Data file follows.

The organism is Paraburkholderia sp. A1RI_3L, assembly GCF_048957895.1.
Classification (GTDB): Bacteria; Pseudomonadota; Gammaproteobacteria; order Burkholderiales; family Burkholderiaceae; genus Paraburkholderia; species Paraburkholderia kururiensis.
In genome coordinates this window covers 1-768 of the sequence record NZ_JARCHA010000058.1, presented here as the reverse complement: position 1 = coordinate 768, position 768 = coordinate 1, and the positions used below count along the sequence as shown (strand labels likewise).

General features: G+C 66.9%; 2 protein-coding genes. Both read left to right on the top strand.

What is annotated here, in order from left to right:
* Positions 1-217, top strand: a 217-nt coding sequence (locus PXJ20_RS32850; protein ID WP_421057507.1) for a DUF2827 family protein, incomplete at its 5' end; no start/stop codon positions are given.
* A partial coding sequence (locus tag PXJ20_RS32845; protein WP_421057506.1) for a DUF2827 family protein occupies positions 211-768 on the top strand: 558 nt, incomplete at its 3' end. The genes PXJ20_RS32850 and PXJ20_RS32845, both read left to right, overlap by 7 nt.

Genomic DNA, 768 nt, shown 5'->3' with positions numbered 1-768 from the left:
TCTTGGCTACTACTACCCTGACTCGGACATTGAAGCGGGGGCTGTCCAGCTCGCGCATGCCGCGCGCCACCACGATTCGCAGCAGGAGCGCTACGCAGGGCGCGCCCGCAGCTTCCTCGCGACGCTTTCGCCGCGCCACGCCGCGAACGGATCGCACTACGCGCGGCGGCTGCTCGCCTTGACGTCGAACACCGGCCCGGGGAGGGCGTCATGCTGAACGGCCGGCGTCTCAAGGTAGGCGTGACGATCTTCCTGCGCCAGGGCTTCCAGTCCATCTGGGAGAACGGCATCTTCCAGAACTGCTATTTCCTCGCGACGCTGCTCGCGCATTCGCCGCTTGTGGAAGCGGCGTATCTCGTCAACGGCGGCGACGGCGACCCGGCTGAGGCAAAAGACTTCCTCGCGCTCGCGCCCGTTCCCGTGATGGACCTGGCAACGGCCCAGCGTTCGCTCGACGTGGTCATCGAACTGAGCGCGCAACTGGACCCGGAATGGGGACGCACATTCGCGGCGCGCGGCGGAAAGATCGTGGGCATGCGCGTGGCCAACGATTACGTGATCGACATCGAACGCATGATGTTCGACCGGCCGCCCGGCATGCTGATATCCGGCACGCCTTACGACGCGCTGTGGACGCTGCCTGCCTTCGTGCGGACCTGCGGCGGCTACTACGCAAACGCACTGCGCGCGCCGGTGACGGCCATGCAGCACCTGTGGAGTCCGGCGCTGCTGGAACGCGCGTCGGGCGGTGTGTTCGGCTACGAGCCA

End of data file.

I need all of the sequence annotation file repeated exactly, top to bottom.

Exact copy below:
The organism is Paraburkholderia sp. A1RI_3L, assembly GCF_048957895.1.
Classification (GTDB): Bacteria; Pseudomonadota; Gammaproteobacteria; order Burkholderiales; family Burkholderiaceae; genus Paraburkholderia; species Paraburkholderia kururiensis.
In genome coordinates this window covers 1-768 of the sequence record NZ_JARCHA010000058.1, presented here as the reverse complement: position 1 = coordinate 768, position 768 = coordinate 1, and the positions used below count along the sequence as shown (strand labels likewise).

General features: G+C 66.9%; 2 protein-coding genes. Both read left to right on the top strand.

What is annotated here, in order from left to right:
* Positions 1-217, top strand: a 217-nt coding sequence (locus PXJ20_RS32850; protein ID WP_421057507.1) for a DUF2827 family protein, incomplete at its 5' end; no start/stop codon positions are given.
* A partial coding sequence (locus tag PXJ20_RS32845; protein WP_421057506.1) for a DUF2827 family protein occupies positions 211-768 on the top strand: 558 nt, incomplete at its 3' end. The genes PXJ20_RS32850 and PXJ20_RS32845, both read left to right, overlap by 7 nt.

Genomic DNA, 768 nt, shown 5'->3' with positions numbered 1-768 from the left:
TCTTGGCTACTACTACCCTGACTCGGACATTGAAGCGGGGGCTGTCCAGCTCGCGCATGCCGCGCGCCACCACGATTCGCAGCAGGAGCGCTACGCAGGGCGCGCCCGCAGCTTCCTCGCGACGCTTTCGCCGCGCCACGCCGCGAACGGATCGCACTACGCGCGGCGGCTGCTCGCCTTGACGTCGAACACCGGCCCGGGGAGGGCGTCATGCTGAACGGCCGGCGTCTCAAGGTAGGCGTGACGATCTTCCTGCGCCAGGGCTTCCAGTCCATCTGGGAGAACGGCATCTTCCAGAACTGCTATTTCCTCGCGACGCTGCTCGCGCATTCGCCGCTTGTGGAAGCGGCGTATCTCGTCAACGGCGGCGACGGCGACCCGGCTGAGGCAAAAGACTTCCTCGCGCTCGCGCCCGTTCCCGTGATGGACCTGGCAACGGCCCAGCGTTCGCTCGACGTGGTCATCGAACTGAGCGCGCAACTGGACCCGGAATGGGGACGCACATTCGCGGCGCGCGGCGGAAAGATCGTGGGCATGCGCGTGGCCAACGATTACGTGATCGACATCGAACGCATGATGTTCGACCGGCCGCCCGGCATGCTGATATCCGGCACGCCTTACGACGCGCTGTGGACGCTGCCTGCCTTCGTGCGGACCTGCGGCGGCTACTACGCAAACGCACTGCGCGCGCCGGTGACGGCCATGCAGCACCTGTGGAGTCCGGCGCTGCTGGAACGCGCGTCGGGCGGTGTGTTCGGCTACGAGCCA